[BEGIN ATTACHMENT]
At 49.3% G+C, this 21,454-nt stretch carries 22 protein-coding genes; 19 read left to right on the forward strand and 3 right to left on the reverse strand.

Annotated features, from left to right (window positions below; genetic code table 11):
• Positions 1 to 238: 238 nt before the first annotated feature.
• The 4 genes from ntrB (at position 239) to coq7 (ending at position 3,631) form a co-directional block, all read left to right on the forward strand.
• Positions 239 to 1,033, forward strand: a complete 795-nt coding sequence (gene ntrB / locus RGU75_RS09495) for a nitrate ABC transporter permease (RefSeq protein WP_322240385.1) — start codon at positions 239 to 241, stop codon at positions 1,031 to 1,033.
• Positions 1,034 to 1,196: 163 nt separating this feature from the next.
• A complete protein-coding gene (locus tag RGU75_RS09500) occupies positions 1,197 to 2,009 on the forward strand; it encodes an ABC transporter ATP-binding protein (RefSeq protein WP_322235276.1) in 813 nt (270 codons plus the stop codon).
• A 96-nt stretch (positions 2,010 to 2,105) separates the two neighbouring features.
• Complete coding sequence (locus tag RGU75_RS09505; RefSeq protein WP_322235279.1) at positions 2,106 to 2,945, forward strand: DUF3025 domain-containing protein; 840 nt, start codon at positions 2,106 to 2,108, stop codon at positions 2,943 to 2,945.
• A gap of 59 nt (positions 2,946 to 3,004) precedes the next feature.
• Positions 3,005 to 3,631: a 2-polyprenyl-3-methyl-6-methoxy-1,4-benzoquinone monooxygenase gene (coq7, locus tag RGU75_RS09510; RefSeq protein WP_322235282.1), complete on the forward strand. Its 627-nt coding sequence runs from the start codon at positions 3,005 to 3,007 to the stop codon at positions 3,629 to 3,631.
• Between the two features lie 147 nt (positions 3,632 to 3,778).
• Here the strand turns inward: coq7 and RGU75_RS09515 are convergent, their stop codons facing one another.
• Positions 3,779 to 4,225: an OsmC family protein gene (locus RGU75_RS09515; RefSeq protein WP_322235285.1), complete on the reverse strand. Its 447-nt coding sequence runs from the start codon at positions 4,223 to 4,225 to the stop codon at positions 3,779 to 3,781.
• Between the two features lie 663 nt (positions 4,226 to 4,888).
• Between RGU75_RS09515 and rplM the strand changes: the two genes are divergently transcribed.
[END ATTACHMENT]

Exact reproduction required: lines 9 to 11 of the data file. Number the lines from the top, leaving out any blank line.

• Complete coding sequence (locus tag RGU75_RS09505; RefSeq protein WP_322235279.1) at positions 2,106 to 2,945, forward strand: DUF3025 domain-containing protein; 840 nt, start codon at positions 2,106 to 2,108, stop codon at positions 2,943 to 2,945.
• A gap of 59 nt (positions 2,946 to 3,004) precedes the next feature.
• Positions 3,005 to 3,631: a 2-polyprenyl-3-methyl-6-methoxy-1,4-benzoquinone monooxygenase gene (coq7, locus tag RGU75_RS09510; RefSeq protein WP_322235282.1), complete on the forward strand. Its 627-nt coding sequence runs from the start codon at positions 3,005 to 3,007 to the stop codon at positions 3,629 to 3,631.